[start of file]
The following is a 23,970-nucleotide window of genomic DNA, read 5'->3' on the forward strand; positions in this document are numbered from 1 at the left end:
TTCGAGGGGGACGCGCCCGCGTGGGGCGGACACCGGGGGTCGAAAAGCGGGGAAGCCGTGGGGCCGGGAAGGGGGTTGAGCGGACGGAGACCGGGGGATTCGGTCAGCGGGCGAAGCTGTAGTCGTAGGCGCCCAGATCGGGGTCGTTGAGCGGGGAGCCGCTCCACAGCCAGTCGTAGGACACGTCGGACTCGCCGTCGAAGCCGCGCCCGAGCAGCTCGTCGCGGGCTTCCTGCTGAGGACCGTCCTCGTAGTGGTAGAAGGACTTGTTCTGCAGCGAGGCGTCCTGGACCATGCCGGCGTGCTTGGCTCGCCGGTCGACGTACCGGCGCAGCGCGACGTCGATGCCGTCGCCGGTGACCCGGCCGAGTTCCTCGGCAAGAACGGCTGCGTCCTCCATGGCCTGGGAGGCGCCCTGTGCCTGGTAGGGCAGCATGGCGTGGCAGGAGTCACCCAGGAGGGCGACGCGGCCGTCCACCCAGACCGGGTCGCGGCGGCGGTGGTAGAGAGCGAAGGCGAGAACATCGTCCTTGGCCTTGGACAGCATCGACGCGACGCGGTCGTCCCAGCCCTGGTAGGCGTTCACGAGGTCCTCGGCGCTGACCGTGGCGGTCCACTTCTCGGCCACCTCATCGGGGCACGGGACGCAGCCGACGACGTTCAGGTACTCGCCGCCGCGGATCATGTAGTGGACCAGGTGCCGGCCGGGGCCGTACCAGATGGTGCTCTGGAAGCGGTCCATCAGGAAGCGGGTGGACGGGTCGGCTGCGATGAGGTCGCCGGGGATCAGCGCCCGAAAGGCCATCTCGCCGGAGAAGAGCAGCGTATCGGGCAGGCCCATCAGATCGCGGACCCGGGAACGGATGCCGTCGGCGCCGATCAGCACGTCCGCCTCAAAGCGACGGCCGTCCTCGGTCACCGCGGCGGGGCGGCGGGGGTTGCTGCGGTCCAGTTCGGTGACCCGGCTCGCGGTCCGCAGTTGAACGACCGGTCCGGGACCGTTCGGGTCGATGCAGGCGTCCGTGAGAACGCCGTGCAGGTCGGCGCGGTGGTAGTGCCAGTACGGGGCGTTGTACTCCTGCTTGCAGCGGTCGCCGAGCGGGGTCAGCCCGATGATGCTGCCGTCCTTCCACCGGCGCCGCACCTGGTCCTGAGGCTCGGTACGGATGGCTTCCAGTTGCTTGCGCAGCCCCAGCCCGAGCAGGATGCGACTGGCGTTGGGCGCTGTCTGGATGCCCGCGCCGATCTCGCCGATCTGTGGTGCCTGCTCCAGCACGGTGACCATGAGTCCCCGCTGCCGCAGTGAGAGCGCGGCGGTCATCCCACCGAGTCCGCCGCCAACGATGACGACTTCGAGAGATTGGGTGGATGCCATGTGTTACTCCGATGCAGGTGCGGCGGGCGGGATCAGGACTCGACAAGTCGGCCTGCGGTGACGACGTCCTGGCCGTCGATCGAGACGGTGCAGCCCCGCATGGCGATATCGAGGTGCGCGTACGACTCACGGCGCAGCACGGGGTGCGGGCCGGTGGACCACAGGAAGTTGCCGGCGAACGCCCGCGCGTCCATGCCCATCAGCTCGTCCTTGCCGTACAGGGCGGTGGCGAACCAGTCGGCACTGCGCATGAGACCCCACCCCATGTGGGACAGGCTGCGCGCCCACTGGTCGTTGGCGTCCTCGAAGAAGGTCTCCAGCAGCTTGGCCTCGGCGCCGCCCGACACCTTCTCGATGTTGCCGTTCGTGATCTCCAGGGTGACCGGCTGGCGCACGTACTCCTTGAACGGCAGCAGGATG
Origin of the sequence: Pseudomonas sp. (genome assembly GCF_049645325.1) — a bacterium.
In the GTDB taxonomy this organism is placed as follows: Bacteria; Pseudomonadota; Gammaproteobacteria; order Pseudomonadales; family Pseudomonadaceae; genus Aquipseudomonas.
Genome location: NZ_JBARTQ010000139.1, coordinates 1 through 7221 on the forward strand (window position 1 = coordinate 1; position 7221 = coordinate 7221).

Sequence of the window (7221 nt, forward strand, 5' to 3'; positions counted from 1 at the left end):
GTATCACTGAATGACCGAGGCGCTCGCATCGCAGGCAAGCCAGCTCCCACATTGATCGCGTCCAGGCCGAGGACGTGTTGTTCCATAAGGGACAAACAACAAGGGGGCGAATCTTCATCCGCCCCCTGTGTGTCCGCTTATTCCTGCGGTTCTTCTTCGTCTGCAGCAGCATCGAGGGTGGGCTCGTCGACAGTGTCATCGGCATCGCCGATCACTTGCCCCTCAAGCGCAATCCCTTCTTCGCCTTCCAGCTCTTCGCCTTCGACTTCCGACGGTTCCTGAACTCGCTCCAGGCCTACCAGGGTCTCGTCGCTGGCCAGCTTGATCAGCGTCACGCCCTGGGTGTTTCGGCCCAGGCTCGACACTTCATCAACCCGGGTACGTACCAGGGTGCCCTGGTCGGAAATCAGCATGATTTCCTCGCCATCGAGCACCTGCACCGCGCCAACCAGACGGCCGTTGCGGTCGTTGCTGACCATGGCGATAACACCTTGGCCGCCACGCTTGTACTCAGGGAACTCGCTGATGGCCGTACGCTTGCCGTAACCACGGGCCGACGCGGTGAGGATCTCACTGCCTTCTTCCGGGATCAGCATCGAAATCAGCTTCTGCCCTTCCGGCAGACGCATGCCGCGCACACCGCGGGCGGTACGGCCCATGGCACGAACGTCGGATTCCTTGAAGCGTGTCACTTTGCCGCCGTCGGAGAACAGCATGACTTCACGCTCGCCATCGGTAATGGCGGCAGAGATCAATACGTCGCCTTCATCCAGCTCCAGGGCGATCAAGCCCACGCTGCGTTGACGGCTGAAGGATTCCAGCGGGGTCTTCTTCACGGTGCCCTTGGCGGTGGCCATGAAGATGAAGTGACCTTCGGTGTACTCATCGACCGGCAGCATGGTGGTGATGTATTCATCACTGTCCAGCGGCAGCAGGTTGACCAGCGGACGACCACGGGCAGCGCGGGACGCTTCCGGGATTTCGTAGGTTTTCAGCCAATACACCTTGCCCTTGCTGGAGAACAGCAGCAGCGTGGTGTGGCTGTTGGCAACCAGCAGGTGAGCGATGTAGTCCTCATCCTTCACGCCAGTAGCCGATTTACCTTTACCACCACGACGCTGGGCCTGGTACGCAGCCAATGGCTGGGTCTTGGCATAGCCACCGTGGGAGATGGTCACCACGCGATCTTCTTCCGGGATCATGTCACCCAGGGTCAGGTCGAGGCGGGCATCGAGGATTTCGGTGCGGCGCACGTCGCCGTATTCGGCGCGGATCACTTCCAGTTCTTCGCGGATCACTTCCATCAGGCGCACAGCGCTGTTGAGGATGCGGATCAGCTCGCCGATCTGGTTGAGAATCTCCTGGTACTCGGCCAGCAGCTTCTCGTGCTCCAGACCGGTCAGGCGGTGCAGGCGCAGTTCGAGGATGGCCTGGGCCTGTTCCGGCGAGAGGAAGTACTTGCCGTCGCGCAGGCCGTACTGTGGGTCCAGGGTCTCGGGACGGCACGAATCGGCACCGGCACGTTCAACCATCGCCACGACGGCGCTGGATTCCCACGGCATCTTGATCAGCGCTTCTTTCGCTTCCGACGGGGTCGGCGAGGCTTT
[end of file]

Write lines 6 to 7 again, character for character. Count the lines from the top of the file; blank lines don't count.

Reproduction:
Sequence of the window (7221 nt, forward strand, 5' to 3'; positions counted from 1 at the left end):
GTATCACTGAATGACCGAGGCGCTCGCATCGCAGGCAAGCCAGCTCCCACATTGATCGCGTCCAGGCCGAGGACGTGTTGTTCCATAAGGGACAAACAACAAGGGGGCGAATCTTCATCCGCCCCCTGTGTGTCCGCTTATTCCTGCGGTTCTTCTTCGTCTGCAGCAGCATCGAGGGTGGGCTCGTCGACAGTGTCATCGGCATCGCCGATCACTTGCCCCTCAAGCGCAATCCCTTCTTCGCCTTCCAGCTCTTCGCCTTCGACTTCCGACGGTTCCTGAACTCGCTCCAGGCCTACCAGGGTCTCGTCGCTGGCCAGCTTGATCAGCGTCACGCCCTGGGTGTTTCGGCCCAGGCTCGACACTTCATCAACCCGGGTACGTACCAGGGTGCCCTGGTCGGAAATCAGCATGATTTCCTCGCCATCGAGCACCTGCACCGCGCCAACCAGACGGCCGTTGCGGTCGTTGCTGACCATGGCGATAACACCTTGGCCGCCACGCTTGTACTCAGGGAACTCGCTGATGGCCGTACGCTTGCCGTAACCACGGGCCGACGCGGTGAGGATCTCACTGCCTTCTTCCGGGATCAGCATCGAAATCAGCTTCTGCCCTTCCGGCAGACGCATGCCGCGCACACCGCGGGCGGTACGGCCCATGGCACGAACGTCGGATTCCTTGAAGCGTGTCACTTTGCCGCCGTCGGAGAACAGCATGACTTCACGCTCGCCATCGGTAATGGCGGCAGAGATCAATACGTCGCCTTCATCCAGCTCCAGGGCGATCAAGCCCACGCTGCGTTGACGGCTGAAGGATTCCAGCGGGGTCTTCTTCACGGTGCCCTTGGCGGTGGCCATGAAGATGAAGTGACCTTCGGTGTACTCATCGACCGGCAGCATGGTGGTGATGTATTCATCACTGTCCAGCGGCAGCAGGTTGACCAGCGGACGACCACGGGCAGCGCGGGACGCTTCCGGGATTTCGTAGGTTTTCAGCCAATACACCTTGCCCTTGCTGGAGAACAGCAGCAGCGTGGTGTGGCTGTTGGCAACCAGCAGGTGAGCGATGTAGTCCTCATCCTTCACGCCAGTAGCCGATTTACCTTTACCACCACGACGCTGGGCCTGGTACGCAGCCAATGGCTGGGTCTTGGCATAGCCACCGTGGGAGATGGTCACCACGCGATCTTCTTCCGGGATCATGTCACCCAGGGTCAGGTCGAGGCGGGCATCGAGGATTTCGGTGCGGCGCACGTCGCCGTATTCGGCGCGGATCACTTCCAGTTCTTCGCGGATCACTTCCATCAGGCGCACAGCGCTGTTGAGGATGCGGATCAGCTCGCCGATCTGGTTGAGAATCTCCTGGTACTCGGCCAGCAGCTTCTCGTGCTCCAGACCGGTCAGGCGGTGCAGGCGCAGTTCGAGGATGGCCTGGGCCTGTTCCGGCGAGAGGAAGTACTTGCCGTCGCGCAGGCCGTACTGTGGGTCCAGGGTCTCGGGACGGCACGAATCGGCACCGGCACGTTCAACCATCGCCACGACGGCGCTGGATTCCCACGGCATCTTGATCAGCGCTTCTTTCGCTTCCGACGGGGTCGGCGAGGCTTT